LOS ANGELES — Thousands of people cheered and waved along the route of the 33rd annual Kingdom Day Parade in South Los Angeles Jan. 15, billed by organizers as the nation’s biggest celebration of the life and legacy of slain civil rights leader Martin Luther King Jr.
The parade began at 10 a.m. at Martin Luther King Jr. Boulevard and Western Avenue and culminated with a festival at Leimert Park.
California’s U.S. Sen. Kamala Harris served as grand marshal of the parade, whose theme, “When They Go Low, We Go High,” was inspired by a comment by then-first lady Michelle Obama during a speech at the 2016 Democratic National Convention about what she told her daughters about how to deal with “someone who is cruel or acts like a bully.”
There were more than 150 units in the parade — floats, bands, equestrian units and dance and martial arts groups — involving more than 3,000 people, according to Adrian Dove, the parade’s president and CEO.
“Every year it gets bigger and stronger,” Dove told ABC7 as he rode in the parade. “And this year, because of what’s happening in Washington and a lot of places, we are feeling a resurgence of going back to what it was. I was there working with Dr. King back then, registering voters, and I feel that same mood coming back.”
Mayor Eric Garcetti also made reference to the nation’s political climate, expressing outrage over vulgar comments about African nations allegedly made by President Donald Trump during a White House meeting last week.
“This is an awesome parade, and it reminds us that it isn’t just about marking history, we’ve got to make history — ending homelessness, standing up against the sort of racism we saw at the highest levels this week, standing up for our immigrants and including everybody,” Garcetti told Channel 7, which broadcast the parade live.
The parade included entries marking last month’s 100th anniversary of the birth of Tom Bradley, Los Angeles’ lone black mayor; the upcoming science fantasy adventure film “A Wrinkle in Time”; the Cathedral City High School Ballet Folklorico Dance Group; and the Korea Eung HWA Dance Company from Seoul, South Korea.
Volunteers with the AIDS Healthcare Foundation marched to promote the message that “AIDS Is A Civil Rights Issue” because of the disproportionate amount of black people with HIV or AIDS.
Players and coaches from the Los Angeles Dodgers Reviving Baseball In Inner Cities baseball and softball youth development program rode on the team’s float, along with former Dodger infielder-outfielder Derrel Thomas and Dennis Powell, who pitched for the Dodgers in 1985 and 1986.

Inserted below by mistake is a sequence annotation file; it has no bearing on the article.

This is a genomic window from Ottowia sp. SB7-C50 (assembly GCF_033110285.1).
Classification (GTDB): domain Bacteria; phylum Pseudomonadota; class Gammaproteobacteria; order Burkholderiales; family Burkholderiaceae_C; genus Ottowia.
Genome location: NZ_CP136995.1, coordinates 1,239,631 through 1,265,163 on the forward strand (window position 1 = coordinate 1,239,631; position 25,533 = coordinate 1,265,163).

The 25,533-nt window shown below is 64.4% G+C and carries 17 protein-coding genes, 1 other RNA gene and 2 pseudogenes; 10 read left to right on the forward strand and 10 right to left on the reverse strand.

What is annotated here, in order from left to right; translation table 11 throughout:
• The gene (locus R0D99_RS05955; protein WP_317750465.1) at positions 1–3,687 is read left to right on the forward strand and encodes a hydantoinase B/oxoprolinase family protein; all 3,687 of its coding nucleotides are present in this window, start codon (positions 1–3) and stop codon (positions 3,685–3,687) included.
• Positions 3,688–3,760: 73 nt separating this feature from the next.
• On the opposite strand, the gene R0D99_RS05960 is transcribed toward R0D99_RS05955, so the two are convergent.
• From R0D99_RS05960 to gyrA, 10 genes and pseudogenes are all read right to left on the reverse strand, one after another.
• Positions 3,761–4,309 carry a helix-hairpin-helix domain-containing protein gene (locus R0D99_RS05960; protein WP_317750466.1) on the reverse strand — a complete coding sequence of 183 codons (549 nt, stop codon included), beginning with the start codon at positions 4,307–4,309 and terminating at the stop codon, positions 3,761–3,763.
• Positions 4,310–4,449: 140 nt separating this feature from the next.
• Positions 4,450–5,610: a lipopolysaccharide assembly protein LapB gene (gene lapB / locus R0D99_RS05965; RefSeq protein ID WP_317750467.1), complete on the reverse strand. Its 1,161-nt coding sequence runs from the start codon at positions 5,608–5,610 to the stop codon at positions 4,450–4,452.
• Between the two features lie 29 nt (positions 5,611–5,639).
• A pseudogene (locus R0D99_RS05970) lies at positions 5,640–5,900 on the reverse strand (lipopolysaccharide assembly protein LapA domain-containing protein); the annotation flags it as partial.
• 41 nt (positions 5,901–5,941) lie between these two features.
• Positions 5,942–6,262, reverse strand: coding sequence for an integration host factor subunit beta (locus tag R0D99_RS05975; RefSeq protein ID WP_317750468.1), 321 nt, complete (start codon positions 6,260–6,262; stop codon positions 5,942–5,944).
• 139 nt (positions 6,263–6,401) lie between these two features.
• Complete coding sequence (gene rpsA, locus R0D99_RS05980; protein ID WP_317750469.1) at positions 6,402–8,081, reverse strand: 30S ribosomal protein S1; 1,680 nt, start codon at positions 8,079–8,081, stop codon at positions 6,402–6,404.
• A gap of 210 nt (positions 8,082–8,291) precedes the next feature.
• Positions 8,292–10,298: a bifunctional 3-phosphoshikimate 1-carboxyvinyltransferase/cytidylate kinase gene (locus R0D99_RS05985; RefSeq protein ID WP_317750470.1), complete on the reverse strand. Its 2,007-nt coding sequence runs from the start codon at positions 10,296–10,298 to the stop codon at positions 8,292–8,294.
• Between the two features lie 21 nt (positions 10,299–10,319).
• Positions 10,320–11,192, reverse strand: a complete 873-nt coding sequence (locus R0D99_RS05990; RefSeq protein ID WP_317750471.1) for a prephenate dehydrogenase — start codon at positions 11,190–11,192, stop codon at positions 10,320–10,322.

World Boxing Council super middleweight champion David Benavidez was joined by former champions Timothy Bradley Jr. and Mike Weaver and 1984 Olympic gold medalist Henry Tillman on a boxing-themed float.
Other elected officials taking part included Los Angeles City Attorney Mike Feuer, Los Angeles County Sheriff Jim McDonnell, Los Angeles County Supervisor Mark Ridley-Thomas, Rep. Maxine Waters, the 2017 grand marshal, Los Angeles City Council President Herb Wesson and Los Angeles City Councilmen Marqueece Harris-Dawson and Curren Price.
Harris was chosen as grand marshal “because she very quickly in her capacity as a senator has become the embodiment of America’s struggle to regain our sense of constructive compassion and the pursuit of what Abraham Lincoln and Martin Luther King Jr. called the spirit of our better angels,” Dove said.
Harris said she was “very honored” to have been chosen as grand marshal.
“I think this is a pivotal time in our country’s history, and to be able to celebrate the beauty, the diversity of who Los Angeles is in honor of Dr. Martin Luther King at this moment in time is a huge honor,” Harris told City News Service.
“I have spent time in the neighborhoods where the parade will take place, with the families that live there, and the businesses that are thriving there. Los Angeles is a great symbol of Dr. King’s dream of who we can be as a country.”
Harris said she felt “strongly that the spirit of the parade, the spirit of Dr. King’s leadership and legacy is about remembering that we are all in it together, diverse though we may be, we have so much more in common than what separates us. So this is a moment to remember that, to fight for that, to celebrate that, and march on.”
Ridley-Thomas told ABC7 the nation is “undeterred” in efforts to reach fulfillment of King’s dreams of “the philosophy of non-violence, full employment, health care as a right, voter empowerment.”
“We’re going to end homelessness in the city and county of Los Angeles, because that’s his dream, to push for every person to have dignity and work,” he said.